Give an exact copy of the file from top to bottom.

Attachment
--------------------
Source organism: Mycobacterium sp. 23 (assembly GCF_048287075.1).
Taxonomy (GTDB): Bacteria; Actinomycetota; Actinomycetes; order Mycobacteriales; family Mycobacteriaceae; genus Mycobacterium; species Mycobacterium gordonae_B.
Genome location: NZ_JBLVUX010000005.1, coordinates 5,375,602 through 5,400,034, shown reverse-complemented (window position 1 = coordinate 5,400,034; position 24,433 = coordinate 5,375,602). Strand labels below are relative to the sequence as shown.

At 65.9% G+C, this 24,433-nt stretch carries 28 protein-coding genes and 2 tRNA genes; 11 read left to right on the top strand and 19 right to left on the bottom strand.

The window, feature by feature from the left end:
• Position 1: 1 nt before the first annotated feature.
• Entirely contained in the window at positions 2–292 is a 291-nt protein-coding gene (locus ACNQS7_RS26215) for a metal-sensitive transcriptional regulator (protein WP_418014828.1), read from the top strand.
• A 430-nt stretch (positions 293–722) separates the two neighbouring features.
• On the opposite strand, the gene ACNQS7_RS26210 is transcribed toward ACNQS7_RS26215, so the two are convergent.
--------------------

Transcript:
Source organism: Mycobacterium sp. 23 (assembly GCF_048287075.1).
Taxonomy (GTDB): Bacteria; Actinomycetota; Actinomycetes; order Mycobacteriales; family Mycobacteriaceae; genus Mycobacterium; species Mycobacterium gordonae_B.
Genome location: NZ_JBLVUX010000005.1, coordinates 5,375,602 through 5,400,034, shown reverse-complemented (window position 1 = coordinate 5,400,034; position 24,433 = coordinate 5,375,602). Strand labels below are relative to the sequence as shown.

At 65.9% G+C, this 24,433-nt stretch carries 28 protein-coding genes and 2 tRNA genes; 11 read left to right on the top strand and 19 right to left on the bottom strand.

The window, feature by feature from the left end:
• Position 1: 1 nt before the first annotated feature.
• Entirely contained in the window at positions 2–292 is a 291-nt protein-coding gene (locus ACNQS7_RS26215) for a metal-sensitive transcriptional regulator (protein WP_418014828.1), read from the top strand.
• A 430-nt stretch (positions 293–722) separates the two neighbouring features.
• On the opposite strand, the gene ACNQS7_RS26210 is transcribed toward ACNQS7_RS26215, so the two are convergent.